Isanti couple shares their journey to a forever family for National Adoption Month

By Elizabeth Sias

Darlene Lindahl wraps her hands around the ankles of her 9-year-old daughter Daphne, who places her hands on the floor, waiting at the ready.

From left, Brian, Darlene, Daphne, Hope and Alexis Lindahl pile on top of each other. The Lindahls adopted the girls in April. Photo by Elizabeth Sias

Her husband Brian grabs little 4-year-old Alexis’s ankles and a wheelbarrow race quickly ensues, with 6-year-old Hope watching and keeping score.

Just seven months earlier, the pitter-patter of the girls’ footsteps was absent from the Lindahls’ home.

The Isanti couple adopted the sisters in April, and with November being National Adoption Month, they’re hoping to share their success story and inspire others to consider adoption.

“We knew that these were our girls,” Darlene said. “We were meant to be together—it just feels natural.”

With many nieces and nephews, children have always been a large part of the Lindahls’ lives. Before they were married, Brian asked Darlene if she was interested in adoption, and they discovered they had both considered it.

Part of their reason for choosing adoption is their ages— Darlene is 48 and Brian is 40. In the end, though, they wanted to provide a nurturing home to children in need of a forever family.

Brian and Darlene swing 4-year-old Alexis in a blanket, with Hope and Daphne watching and laughing. Photo by Elizabeth Sias

They chose Bethany Christian Services because it’s a Christian organization and faith plays an important role in their lives. Starting the application process around March 2010, the Lindahls soon moved forward with a home study, several interviews, background checks and home visits.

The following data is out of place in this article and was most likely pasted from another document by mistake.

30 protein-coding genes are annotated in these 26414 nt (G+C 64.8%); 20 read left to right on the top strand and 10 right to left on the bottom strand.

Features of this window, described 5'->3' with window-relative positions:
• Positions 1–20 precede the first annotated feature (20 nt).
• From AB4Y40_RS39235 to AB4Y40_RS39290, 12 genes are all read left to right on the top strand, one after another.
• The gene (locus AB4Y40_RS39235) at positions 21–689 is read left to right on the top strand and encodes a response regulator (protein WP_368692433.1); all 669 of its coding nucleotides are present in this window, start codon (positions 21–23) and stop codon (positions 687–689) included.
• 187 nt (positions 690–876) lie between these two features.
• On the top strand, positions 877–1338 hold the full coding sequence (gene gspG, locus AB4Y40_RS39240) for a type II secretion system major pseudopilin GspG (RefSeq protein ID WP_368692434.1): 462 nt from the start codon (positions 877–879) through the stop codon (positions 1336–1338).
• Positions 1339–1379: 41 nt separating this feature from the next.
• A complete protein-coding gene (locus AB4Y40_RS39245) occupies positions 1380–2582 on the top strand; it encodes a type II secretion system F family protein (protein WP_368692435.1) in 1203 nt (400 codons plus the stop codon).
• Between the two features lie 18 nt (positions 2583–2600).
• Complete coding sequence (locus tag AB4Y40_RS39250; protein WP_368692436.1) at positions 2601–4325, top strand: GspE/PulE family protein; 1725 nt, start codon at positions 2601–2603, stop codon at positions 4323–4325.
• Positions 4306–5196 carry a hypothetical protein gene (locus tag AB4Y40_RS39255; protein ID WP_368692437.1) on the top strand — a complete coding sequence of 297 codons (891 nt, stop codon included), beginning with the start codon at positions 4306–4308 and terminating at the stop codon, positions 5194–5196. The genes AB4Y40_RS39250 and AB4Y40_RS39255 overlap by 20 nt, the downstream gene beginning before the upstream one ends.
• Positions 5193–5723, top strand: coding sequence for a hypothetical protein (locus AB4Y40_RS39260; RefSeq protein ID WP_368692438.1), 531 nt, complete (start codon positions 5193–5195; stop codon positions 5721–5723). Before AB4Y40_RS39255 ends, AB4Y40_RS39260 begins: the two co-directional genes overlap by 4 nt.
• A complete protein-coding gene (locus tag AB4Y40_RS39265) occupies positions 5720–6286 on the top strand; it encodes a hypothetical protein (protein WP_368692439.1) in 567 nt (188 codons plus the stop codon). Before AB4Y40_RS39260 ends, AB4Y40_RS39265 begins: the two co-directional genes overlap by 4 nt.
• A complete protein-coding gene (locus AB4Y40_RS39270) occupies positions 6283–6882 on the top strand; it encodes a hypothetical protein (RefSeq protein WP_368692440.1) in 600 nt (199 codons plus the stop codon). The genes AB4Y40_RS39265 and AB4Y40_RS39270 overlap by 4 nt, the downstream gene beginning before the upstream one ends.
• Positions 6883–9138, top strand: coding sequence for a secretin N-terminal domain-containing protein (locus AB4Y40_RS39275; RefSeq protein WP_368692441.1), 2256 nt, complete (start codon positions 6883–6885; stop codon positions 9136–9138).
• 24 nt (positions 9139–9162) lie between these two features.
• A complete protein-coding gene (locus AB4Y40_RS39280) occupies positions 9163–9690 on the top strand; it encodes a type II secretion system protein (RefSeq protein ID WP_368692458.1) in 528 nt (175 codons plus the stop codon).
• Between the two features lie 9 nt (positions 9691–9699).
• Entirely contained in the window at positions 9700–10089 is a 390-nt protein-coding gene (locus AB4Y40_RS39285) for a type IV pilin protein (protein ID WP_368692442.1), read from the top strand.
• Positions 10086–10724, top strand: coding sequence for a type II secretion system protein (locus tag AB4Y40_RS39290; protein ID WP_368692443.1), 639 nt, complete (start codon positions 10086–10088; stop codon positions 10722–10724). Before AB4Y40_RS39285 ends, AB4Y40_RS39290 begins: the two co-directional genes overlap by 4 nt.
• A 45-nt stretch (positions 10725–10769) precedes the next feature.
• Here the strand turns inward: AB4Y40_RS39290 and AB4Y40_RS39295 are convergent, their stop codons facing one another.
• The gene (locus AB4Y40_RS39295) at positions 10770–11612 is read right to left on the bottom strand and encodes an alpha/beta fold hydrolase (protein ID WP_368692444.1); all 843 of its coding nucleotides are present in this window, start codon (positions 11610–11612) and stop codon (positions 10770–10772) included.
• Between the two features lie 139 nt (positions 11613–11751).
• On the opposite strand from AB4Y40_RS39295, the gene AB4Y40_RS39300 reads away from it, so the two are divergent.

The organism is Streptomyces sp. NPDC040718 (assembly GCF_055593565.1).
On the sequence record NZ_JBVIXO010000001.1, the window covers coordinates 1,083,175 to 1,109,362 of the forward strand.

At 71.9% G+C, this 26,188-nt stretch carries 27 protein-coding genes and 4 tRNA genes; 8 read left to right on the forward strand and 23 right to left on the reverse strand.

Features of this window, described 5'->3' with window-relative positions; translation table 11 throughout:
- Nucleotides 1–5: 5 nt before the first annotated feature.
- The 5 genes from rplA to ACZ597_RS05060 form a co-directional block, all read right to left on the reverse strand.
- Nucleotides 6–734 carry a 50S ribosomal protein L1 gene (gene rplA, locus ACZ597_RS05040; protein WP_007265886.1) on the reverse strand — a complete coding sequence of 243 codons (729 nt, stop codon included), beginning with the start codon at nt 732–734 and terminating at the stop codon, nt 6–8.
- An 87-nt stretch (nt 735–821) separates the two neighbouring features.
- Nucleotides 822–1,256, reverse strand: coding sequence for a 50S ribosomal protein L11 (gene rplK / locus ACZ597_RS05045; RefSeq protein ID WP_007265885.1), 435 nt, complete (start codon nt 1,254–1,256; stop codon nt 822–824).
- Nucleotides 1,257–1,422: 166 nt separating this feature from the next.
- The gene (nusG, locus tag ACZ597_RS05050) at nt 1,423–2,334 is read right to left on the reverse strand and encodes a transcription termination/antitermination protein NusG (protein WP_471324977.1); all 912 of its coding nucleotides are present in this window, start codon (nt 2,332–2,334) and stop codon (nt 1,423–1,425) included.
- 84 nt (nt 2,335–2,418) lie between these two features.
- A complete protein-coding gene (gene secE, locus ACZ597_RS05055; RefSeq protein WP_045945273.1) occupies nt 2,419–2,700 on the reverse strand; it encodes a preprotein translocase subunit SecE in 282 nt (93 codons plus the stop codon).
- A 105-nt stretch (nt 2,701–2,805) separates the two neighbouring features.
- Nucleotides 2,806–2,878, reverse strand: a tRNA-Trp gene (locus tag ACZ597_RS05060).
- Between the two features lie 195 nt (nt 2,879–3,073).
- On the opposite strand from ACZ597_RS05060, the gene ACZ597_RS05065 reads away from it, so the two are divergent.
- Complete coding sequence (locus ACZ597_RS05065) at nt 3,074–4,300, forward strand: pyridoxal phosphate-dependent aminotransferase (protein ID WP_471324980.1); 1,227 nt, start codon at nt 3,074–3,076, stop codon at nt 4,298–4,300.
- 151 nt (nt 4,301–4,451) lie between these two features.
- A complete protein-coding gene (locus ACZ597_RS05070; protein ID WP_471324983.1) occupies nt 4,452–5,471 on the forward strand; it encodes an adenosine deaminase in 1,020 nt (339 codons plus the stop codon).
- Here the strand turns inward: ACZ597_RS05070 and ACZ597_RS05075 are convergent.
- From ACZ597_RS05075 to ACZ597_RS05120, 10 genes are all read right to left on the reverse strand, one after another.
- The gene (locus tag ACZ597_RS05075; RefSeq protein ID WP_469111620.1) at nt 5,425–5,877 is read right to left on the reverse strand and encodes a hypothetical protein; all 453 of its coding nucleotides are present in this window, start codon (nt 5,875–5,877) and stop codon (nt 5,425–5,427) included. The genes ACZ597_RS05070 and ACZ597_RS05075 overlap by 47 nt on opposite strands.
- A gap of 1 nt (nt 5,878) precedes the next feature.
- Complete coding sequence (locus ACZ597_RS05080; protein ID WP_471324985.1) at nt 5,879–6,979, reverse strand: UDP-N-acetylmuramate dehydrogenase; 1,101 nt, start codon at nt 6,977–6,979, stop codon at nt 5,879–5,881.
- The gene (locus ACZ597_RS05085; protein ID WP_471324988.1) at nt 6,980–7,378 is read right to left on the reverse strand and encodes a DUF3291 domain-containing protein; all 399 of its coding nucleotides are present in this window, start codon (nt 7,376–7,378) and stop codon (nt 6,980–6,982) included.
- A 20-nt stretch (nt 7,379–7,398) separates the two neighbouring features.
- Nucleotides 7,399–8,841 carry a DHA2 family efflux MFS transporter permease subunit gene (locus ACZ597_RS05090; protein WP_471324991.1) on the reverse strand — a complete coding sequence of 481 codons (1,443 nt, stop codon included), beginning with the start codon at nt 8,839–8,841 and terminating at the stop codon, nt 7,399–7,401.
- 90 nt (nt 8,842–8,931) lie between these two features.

Once approved, explained Bethany Christian Services social worker Allie Goodmanson, they moved into what they call the matching phase, when they’re connected with county workers of the children who are in foster care.

Families are matched based on children’s needs and the type of home they’d do best in. As was the case with the Lindahls, a family with no children is ideal, so they were matched rather quickly.

They were always interested in a sibling group, Darlene said. One of the first groups they learned of was sisters Daphne, Hope and Alexis. The girls first came to stay at the end of March, and from there, pieces quickly fell into place. The date of the official placement was April 21, Alexis’s fourth birthday.

“It’s so rewarding just having them here,” Darlene said. “They’re always singing and laughing.”

Because they chose to adopt through the foster care system, the state paid for the home study because of the high need of children to be adopted. In 2010, Bethany Christian Services placed 765 infants nationally and 567 children from foster care.

A family photo of the Lindahls. Photo by Sandy Buckingham and Carol Lindell, Syster’s Photography